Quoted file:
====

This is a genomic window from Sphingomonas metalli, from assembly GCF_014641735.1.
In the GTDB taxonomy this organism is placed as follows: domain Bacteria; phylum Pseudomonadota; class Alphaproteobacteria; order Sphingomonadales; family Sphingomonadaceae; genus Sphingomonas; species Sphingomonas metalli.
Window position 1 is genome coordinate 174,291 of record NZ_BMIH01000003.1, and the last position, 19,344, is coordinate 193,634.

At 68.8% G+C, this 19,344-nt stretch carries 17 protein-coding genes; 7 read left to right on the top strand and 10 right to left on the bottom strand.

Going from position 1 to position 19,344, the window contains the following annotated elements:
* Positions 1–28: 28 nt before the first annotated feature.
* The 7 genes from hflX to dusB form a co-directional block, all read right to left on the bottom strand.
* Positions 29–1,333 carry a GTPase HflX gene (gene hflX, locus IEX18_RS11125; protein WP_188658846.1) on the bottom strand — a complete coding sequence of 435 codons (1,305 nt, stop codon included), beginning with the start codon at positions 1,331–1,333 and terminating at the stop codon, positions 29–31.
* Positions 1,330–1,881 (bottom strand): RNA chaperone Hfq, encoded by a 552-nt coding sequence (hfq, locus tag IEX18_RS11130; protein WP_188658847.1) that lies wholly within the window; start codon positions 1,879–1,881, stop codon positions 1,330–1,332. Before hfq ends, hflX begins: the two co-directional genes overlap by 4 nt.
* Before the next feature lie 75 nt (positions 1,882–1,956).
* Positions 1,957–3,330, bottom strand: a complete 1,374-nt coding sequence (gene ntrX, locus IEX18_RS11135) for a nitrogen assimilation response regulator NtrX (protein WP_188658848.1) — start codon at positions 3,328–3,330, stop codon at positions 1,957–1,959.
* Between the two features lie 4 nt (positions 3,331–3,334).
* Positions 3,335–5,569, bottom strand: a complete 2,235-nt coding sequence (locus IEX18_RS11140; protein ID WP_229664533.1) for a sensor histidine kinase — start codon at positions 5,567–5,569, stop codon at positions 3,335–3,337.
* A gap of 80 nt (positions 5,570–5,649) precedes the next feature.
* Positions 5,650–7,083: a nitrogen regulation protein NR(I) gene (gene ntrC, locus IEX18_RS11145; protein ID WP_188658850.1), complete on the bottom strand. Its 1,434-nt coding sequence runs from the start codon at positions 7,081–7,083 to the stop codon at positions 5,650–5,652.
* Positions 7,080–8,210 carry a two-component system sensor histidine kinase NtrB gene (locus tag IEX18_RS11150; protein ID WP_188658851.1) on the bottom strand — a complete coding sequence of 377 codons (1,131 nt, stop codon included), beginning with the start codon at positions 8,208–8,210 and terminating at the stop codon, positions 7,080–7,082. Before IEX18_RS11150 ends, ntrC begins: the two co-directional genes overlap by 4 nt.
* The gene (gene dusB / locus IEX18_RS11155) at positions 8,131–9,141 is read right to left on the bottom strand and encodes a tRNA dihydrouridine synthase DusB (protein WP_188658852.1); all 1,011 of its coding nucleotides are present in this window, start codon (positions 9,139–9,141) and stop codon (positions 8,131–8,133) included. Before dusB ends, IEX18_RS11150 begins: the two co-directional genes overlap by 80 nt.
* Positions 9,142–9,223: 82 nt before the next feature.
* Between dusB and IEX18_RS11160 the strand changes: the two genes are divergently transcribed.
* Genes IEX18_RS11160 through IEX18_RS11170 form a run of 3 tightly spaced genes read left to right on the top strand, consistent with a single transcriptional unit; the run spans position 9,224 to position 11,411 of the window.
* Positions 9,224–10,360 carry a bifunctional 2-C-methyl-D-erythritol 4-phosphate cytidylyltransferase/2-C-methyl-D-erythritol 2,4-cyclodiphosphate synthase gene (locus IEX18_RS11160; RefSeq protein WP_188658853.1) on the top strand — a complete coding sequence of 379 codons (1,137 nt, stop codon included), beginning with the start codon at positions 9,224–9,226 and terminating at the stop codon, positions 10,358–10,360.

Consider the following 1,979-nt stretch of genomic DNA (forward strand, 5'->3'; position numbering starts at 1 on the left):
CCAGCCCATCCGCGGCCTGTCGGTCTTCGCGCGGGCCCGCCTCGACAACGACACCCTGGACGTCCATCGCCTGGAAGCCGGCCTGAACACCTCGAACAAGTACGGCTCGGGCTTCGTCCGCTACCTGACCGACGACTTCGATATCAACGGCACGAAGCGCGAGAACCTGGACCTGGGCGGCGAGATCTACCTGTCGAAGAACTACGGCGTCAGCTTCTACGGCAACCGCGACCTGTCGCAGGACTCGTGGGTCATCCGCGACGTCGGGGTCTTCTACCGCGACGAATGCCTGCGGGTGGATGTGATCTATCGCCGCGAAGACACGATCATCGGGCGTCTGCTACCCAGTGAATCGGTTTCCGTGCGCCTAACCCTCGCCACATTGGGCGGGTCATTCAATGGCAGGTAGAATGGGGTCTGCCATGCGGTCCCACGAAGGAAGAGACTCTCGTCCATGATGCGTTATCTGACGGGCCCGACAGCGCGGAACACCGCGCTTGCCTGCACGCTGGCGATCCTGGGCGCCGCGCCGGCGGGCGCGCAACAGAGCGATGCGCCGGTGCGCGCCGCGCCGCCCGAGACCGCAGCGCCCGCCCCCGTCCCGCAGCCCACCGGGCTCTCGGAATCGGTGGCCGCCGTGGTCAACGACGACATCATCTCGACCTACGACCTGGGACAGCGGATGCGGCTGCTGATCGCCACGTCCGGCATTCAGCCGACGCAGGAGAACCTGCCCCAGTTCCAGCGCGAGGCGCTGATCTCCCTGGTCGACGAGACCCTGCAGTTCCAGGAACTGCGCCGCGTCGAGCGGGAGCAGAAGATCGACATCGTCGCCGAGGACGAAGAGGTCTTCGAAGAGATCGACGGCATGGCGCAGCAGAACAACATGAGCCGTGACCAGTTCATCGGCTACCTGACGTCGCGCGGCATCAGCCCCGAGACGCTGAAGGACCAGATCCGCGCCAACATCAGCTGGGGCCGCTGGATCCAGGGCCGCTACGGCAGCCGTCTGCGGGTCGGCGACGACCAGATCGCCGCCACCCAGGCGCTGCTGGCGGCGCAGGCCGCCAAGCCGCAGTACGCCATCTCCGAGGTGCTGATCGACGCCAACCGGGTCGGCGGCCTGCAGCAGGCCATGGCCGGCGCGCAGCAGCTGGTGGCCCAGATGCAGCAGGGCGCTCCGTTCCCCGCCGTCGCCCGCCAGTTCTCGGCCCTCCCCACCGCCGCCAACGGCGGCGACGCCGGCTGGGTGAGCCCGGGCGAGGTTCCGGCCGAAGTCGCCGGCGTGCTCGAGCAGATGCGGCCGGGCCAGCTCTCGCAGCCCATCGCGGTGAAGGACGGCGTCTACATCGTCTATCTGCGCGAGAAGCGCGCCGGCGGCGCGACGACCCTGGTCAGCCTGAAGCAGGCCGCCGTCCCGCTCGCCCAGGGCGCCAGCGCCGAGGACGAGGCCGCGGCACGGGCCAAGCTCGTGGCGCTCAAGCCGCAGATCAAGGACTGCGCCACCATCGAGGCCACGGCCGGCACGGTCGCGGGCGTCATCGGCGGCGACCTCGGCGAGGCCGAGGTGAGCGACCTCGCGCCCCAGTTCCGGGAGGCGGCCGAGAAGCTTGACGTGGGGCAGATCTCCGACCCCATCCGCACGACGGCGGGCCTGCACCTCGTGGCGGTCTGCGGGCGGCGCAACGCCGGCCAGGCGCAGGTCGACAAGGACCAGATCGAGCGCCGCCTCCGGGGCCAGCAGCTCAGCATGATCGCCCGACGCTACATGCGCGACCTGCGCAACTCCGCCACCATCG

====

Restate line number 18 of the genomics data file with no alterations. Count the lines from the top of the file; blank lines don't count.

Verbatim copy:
* Positions 9,142–9,223: 82 nt before the next feature.